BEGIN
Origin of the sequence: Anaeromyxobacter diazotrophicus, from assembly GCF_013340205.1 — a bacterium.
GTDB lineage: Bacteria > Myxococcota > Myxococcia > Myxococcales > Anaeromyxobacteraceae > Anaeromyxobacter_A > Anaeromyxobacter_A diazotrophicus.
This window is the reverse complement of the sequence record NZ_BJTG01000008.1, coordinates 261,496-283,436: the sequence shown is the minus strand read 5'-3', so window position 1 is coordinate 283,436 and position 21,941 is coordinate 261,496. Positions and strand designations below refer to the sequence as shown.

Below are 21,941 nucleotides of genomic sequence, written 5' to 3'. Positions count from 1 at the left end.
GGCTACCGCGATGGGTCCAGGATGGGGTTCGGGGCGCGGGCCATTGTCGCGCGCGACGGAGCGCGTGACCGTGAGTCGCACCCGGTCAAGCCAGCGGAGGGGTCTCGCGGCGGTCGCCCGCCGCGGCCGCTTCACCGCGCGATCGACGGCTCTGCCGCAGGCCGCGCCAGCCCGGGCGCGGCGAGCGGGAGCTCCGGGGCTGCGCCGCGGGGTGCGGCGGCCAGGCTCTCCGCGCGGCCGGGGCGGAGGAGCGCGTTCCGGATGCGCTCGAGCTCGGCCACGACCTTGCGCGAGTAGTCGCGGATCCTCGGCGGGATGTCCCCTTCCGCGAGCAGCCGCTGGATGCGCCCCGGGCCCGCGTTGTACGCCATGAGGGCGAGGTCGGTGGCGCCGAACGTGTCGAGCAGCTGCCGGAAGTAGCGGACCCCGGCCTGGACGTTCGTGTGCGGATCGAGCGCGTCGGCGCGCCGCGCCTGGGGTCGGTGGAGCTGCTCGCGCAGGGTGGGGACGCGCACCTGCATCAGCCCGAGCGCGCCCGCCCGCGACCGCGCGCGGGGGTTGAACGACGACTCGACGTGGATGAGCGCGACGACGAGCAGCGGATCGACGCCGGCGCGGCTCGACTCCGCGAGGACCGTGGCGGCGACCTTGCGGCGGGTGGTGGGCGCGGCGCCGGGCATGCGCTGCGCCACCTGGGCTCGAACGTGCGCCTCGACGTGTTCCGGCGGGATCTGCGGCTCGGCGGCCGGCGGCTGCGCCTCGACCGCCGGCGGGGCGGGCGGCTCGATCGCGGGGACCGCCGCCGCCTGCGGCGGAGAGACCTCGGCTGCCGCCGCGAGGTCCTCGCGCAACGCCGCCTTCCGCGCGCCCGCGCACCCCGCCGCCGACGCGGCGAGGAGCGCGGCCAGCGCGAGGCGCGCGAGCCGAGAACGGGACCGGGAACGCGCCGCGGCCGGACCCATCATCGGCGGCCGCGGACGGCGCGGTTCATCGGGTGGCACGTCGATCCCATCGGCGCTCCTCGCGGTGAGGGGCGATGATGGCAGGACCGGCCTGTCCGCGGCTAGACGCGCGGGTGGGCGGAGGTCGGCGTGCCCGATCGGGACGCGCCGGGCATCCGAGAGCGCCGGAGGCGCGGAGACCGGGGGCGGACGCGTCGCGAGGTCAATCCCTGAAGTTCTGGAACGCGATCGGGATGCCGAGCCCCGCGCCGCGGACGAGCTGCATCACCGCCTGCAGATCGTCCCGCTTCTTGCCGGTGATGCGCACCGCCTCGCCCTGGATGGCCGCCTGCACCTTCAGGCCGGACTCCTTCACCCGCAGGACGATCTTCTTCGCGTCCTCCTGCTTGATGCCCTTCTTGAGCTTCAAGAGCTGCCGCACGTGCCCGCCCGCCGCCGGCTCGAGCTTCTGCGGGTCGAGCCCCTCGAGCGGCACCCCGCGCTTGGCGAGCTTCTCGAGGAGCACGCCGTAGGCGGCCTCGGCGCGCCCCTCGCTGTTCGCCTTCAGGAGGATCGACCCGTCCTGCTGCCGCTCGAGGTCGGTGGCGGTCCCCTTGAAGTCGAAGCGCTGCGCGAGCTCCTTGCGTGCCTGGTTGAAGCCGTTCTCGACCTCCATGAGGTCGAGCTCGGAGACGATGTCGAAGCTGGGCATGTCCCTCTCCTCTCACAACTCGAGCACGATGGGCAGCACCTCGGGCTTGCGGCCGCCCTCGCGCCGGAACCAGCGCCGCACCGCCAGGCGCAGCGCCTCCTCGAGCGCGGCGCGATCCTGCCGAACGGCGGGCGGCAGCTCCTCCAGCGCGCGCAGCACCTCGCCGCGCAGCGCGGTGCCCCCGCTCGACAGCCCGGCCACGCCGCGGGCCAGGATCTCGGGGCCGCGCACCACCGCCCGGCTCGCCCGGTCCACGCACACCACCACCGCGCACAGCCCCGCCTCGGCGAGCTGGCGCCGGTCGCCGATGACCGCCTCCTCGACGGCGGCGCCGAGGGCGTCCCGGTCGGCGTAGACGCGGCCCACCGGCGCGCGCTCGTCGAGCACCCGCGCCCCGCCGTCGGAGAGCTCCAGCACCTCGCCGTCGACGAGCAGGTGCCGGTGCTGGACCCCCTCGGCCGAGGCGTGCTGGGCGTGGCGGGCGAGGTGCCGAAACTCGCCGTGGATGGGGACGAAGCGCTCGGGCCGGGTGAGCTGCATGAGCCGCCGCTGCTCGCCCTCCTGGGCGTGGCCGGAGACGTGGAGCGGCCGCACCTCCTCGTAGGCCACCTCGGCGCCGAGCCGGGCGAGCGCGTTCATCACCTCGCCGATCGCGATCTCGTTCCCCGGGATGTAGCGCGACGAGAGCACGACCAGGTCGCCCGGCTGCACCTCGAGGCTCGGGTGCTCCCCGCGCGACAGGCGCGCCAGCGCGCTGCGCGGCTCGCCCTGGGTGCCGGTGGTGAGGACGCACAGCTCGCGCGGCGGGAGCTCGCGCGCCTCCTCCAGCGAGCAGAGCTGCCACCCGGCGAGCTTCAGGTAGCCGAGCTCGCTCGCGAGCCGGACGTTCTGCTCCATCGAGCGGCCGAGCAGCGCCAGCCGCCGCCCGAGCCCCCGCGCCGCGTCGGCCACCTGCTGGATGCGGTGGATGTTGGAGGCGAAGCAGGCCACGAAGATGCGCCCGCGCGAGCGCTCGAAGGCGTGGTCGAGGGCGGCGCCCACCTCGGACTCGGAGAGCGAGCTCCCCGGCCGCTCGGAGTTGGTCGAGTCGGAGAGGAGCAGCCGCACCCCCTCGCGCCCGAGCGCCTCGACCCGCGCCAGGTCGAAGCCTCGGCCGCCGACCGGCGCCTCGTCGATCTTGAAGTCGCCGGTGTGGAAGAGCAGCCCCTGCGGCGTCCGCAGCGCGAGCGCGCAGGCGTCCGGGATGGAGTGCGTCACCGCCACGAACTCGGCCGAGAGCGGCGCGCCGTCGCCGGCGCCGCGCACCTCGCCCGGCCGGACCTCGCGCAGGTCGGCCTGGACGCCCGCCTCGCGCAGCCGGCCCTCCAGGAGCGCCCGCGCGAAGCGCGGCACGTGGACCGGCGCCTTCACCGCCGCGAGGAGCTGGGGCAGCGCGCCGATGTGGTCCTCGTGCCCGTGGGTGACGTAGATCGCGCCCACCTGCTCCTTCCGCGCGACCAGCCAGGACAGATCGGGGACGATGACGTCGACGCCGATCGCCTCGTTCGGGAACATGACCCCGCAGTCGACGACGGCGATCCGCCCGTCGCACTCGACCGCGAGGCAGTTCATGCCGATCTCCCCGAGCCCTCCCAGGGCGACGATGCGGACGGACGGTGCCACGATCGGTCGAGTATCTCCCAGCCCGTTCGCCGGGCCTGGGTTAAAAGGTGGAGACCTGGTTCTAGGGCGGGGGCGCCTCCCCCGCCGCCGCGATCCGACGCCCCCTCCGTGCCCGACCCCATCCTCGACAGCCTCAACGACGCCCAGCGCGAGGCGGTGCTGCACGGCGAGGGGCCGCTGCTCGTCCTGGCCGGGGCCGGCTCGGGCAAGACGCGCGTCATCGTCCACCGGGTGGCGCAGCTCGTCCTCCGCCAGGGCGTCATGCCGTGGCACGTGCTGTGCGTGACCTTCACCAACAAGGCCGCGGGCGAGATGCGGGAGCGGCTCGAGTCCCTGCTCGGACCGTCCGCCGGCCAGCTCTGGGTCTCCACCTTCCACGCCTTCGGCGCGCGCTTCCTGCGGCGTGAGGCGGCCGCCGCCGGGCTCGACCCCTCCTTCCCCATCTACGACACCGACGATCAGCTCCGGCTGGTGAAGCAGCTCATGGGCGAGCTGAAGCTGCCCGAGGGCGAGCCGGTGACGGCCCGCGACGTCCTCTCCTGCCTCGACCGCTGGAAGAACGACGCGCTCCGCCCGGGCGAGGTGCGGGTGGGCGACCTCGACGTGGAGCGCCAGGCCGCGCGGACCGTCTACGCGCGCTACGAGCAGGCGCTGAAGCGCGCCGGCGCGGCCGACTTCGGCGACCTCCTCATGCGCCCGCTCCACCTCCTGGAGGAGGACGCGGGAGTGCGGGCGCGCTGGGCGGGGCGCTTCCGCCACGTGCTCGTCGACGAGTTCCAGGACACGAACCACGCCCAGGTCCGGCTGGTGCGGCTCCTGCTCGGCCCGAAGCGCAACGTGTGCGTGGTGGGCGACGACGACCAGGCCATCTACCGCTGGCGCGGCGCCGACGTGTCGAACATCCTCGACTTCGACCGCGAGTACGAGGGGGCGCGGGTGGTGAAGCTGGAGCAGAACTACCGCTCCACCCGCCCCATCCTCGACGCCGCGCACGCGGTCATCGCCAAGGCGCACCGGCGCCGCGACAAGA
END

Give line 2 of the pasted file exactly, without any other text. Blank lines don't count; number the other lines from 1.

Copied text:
GTDB lineage: Bacteria > Myxococcota > Myxococcia > Myxococcales > Anaeromyxobacteraceae > Anaeromyxobacter_A > Anaeromyxobacter_A diazotrophicus.